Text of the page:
White nationalist Richard Spencer has been demoted.
Twitter has removed blue ticks from a string of controversial users after criticism of the number of far-right figures who have verified status.
These days Twitter has been in News for not so good reasons.
Now they're up in arms again, because Twitter has made a decision to un-verify the accounts of several prominent white supremacists.
Verification helps promote the accounts, with Twitter thus giving them semiofficial consent.
Twitter previously made a statement around the issue, saying: "Verification has always been perceived as an endorsement".
Those guidelines are mostly in line with the rules already in place at Twitter, including direct harassment (or "incitement" thereof) and promoting "hate and/or violence". "When an account is verified, additional settings become available". By "unverifying" accounts, the social network is actually "de-personing" them, they pointed out. Others said they were being personally victimised.
Back then Twitter's vice president of user services, Tina Bhatnagar had said, "We want to make it even easier for people to find creators and influencers on Twitter so it makes sense for us to let people apply for verification".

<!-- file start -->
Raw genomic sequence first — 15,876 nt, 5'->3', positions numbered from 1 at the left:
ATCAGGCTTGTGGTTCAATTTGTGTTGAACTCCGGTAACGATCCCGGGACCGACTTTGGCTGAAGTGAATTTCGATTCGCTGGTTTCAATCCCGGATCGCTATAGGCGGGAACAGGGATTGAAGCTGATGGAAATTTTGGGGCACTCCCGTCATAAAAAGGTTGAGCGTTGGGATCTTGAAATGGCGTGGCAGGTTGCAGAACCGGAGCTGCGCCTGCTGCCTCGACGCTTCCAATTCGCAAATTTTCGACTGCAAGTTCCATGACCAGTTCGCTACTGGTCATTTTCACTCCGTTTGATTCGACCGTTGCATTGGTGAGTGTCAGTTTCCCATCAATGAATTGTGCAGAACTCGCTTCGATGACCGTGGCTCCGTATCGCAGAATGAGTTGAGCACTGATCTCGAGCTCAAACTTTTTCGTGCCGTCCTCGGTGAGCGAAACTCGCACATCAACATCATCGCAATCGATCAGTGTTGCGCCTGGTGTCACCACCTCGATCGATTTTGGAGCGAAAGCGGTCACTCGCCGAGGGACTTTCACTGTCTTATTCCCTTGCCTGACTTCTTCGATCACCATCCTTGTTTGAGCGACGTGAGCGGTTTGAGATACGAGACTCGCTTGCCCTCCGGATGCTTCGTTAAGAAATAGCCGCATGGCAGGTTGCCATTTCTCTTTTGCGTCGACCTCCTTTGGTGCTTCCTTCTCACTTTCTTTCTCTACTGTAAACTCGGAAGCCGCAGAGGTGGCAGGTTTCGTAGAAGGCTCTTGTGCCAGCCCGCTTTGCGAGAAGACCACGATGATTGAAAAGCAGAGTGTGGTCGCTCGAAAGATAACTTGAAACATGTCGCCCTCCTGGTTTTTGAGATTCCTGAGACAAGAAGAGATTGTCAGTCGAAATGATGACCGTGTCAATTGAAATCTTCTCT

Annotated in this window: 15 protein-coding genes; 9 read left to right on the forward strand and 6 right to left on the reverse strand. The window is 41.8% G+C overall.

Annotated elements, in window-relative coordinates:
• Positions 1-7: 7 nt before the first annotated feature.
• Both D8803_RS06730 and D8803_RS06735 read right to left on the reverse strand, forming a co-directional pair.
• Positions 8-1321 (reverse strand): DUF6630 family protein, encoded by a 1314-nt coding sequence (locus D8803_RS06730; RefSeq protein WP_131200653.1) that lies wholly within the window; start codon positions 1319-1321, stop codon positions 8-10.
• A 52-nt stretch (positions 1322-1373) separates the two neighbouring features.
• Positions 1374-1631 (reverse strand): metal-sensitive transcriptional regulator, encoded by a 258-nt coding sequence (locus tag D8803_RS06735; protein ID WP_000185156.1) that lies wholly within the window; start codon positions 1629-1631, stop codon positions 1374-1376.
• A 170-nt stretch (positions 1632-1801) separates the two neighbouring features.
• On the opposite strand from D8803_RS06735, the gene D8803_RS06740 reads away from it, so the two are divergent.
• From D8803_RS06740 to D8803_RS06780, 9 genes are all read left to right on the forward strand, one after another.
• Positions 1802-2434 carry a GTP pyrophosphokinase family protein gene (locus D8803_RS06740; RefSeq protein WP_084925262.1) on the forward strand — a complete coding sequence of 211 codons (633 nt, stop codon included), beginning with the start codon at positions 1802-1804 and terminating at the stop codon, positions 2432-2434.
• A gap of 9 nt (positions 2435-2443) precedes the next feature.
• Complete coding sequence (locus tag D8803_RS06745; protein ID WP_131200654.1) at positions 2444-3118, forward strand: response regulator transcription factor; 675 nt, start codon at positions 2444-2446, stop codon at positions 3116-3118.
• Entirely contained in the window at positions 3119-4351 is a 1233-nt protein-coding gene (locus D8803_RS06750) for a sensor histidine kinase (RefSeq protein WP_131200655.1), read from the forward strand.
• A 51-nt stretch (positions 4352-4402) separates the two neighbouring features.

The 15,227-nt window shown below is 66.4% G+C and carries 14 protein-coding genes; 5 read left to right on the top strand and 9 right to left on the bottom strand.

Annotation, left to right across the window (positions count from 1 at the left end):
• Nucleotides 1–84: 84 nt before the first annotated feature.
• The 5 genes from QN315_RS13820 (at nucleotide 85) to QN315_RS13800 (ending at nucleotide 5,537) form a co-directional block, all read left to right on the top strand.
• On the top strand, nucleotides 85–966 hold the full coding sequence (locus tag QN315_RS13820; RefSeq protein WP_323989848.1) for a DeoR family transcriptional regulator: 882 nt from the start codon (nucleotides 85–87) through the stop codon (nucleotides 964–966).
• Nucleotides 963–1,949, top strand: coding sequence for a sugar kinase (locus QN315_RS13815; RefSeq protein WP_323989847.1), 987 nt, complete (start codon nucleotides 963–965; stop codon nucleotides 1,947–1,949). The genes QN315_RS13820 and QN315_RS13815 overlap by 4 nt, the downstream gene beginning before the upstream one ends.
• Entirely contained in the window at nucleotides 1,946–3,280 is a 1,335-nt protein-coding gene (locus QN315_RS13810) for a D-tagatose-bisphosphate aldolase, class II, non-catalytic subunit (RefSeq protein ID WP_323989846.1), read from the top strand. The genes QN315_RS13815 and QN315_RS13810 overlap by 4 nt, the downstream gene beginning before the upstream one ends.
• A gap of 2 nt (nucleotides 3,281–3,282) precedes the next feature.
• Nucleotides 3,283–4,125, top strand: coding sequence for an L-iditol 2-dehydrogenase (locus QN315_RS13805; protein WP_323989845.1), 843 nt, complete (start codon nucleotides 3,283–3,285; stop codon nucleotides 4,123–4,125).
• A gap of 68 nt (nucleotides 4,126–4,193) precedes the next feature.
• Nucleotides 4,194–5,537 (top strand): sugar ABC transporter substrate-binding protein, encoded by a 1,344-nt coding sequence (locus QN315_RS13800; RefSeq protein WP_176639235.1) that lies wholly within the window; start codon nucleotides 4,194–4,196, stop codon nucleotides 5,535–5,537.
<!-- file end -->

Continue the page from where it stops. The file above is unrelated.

The most prominent is Richard B. Spencer, the notorious racist activist behind the National Policy Institute, who asked in a tweet after losing verification whether it was no longer "ok to be proudly white?"
Whilst many of those supporters agreed with him others were less sympathetic.
While Twitter is promoting this clamp down as part of its war on hate speech, some are complaining that the company is trying to silence right-wing voices.
In the short term, Twitter will keep its verification system frozen while finalizing its "new authentication and verification program". Twitter also banned Tim Gionet who is popularly known as Baked Alaska on the platform.
In a series of tweets explaining the policy change, Twitter said that it's "conducting an initial review of verified accounts and will remove verification from accounts" who are found violating the new guidelines.